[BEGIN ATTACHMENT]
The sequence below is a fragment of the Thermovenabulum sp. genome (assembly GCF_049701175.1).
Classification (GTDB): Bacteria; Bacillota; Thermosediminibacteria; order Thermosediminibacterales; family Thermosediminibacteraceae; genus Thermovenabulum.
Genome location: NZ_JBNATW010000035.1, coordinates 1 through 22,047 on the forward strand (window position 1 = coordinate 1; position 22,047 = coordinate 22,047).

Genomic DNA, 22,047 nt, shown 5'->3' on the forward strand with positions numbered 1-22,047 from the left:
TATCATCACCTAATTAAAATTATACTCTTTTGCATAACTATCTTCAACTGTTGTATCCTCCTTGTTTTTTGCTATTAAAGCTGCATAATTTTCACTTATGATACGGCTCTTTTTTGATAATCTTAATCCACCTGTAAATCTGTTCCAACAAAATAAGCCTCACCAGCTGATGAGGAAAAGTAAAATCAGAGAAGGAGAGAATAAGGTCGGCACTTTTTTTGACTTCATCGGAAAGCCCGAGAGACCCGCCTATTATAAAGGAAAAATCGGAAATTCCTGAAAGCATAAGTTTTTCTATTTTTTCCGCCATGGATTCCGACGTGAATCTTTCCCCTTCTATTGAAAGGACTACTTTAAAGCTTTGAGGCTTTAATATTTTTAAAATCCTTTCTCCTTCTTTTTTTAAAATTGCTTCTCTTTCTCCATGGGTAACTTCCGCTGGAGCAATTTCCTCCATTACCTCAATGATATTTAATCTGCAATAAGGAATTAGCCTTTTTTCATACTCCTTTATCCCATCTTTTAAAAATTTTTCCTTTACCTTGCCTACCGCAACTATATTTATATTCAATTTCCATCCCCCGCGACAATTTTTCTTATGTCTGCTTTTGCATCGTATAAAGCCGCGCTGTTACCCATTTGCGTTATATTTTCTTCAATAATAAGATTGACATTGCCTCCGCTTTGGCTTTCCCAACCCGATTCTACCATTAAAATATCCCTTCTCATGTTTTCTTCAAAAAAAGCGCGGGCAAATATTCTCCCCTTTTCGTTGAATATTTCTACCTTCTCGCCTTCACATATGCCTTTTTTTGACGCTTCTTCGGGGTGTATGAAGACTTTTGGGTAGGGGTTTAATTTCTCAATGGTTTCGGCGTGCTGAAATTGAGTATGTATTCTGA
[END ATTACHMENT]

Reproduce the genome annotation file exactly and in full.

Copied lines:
The sequence below is a fragment of the Thermovenabulum sp. genome (assembly GCF_049701175.1).
Classification (GTDB): Bacteria; Bacillota; Thermosediminibacteria; order Thermosediminibacterales; family Thermosediminibacteraceae; genus Thermovenabulum.
Genome location: NZ_JBNATW010000035.1, coordinates 1 through 22,047 on the forward strand (window position 1 = coordinate 1; position 22,047 = coordinate 22,047).

Genomic DNA, 22,047 nt, shown 5'->3' on the forward strand with positions numbered 1-22,047 from the left:
TATCATCACCTAATTAAAATTATACTCTTTTGCATAACTATCTTCAACTGTTGTATCCTCCTTGTTTTTTGCTATTAAAGCTGCATAATTTTCACTTATGATACGGCTCTTTTTTGATAATCTTAATCCACCTGTAAATCTGTTCCAACAAAATAAGCCTCACCAGCTGATGAGGAAAAGTAAAATCAGAGAAGGAGAGAATAAGGTCGGCACTTTTTTTGACTTCATCGGAAAGCCCGAGAGACCCGCCTATTATAAAGGAAAAATCGGAAATTCCTGAAAGCATAAGTTTTTCTATTTTTTCCGCCATGGATTCCGACGTGAATCTTTCCCCTTCTATTGAAAGGACTACTTTAAAGCTTTGAGGCTTTAATATTTTTAAAATCCTTTCTCCTTCTTTTTTTAAAATTGCTTCTCTTTCTCCATGGGTAACTTCCGCTGGAGCAATTTCCTCCATTACCTCAATGATATTTAATCTGCAATAAGGAATTAGCCTTTTTTCATACTCCTTTATCCCATCTTTTAAAAATTTTTCCTTTACCTTGCCTACCGCAACTATATTTATATTCAATTTCCATCCCCCGCGACAATTTTTCTTATGTCTGCTTTTGCATCGTATAAAGCCGCGCTGTTACCCATTTGCGTTATATTTTCTTCAATAATAAGATTGACATTGCCTCCGCTTTGGCTTTCCCAACCCGATTCTACCATTAAAATATCCCTTCTCATGTTTTCTTCAAAAAAAGCGCGGGCAAATATTCTCCCCTTTTCGTTGAATATTTCTACCTTCTCGCCTTCACATATGCCTTTTTTTGACGCTTCTTCGGGGTGTATGAAGACTTTTGGGTAGGGGTTTAATTTCTCAATGGTTTCGGCGTGCTGAAATTGAGTATGTATTCTGA